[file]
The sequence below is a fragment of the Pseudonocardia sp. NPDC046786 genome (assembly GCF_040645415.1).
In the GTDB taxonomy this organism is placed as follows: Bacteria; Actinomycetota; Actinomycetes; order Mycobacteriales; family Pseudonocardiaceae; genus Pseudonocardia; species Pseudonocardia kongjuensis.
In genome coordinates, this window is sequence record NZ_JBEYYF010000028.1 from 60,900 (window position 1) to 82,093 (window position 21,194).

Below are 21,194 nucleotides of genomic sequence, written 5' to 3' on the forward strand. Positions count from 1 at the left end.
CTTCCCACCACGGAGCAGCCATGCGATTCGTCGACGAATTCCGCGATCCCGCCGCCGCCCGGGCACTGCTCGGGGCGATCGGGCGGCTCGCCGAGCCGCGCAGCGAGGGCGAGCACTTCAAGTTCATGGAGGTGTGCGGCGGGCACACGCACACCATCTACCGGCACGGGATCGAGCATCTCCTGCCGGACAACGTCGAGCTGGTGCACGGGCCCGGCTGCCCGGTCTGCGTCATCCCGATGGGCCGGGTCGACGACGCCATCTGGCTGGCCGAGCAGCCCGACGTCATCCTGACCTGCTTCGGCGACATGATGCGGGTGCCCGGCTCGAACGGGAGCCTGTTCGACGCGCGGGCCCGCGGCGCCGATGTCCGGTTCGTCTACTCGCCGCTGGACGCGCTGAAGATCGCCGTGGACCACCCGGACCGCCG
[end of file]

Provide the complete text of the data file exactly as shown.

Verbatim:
The sequence below is a fragment of the Pseudonocardia sp. NPDC046786 genome (assembly GCF_040645415.1).
In the GTDB taxonomy this organism is placed as follows: Bacteria; Actinomycetota; Actinomycetes; order Mycobacteriales; family Pseudonocardiaceae; genus Pseudonocardia; species Pseudonocardia kongjuensis.
In genome coordinates, this window is sequence record NZ_JBEYYF010000028.1 from 60,900 (window position 1) to 82,093 (window position 21,194).

Below are 21,194 nucleotides of genomic sequence, written 5' to 3' on the forward strand. Positions count from 1 at the left end.
CTTCCCACCACGGAGCAGCCATGCGATTCGTCGACGAATTCCGCGATCCCGCCGCCGCCCGGGCACTGCTCGGGGCGATCGGGCGGCTCGCCGAGCCGCGCAGCGAGGGCGAGCACTTCAAGTTCATGGAGGTGTGCGGCGGGCACACGCACACCATCTACCGGCACGGGATCGAGCATCTCCTGCCGGACAACGTCGAGCTGGTGCACGGGCCCGGCTGCCCGGTCTGCGTCATCCCGATGGGCCGGGTCGACGACGCCATCTGGCTGGCCGAGCAGCCCGACGTCATCCTGACCTGCTTCGGCGACATGATGCGGGTGCCCGGCTCGAACGGGAGCCTGTTCGACGCGCGGGCCCGCGGCGCCGATGTCCGGTTCGTCTACTCGCCGCTGGACGCGCTGAAGATCGCCGTGGACCACCCGGACCGCCG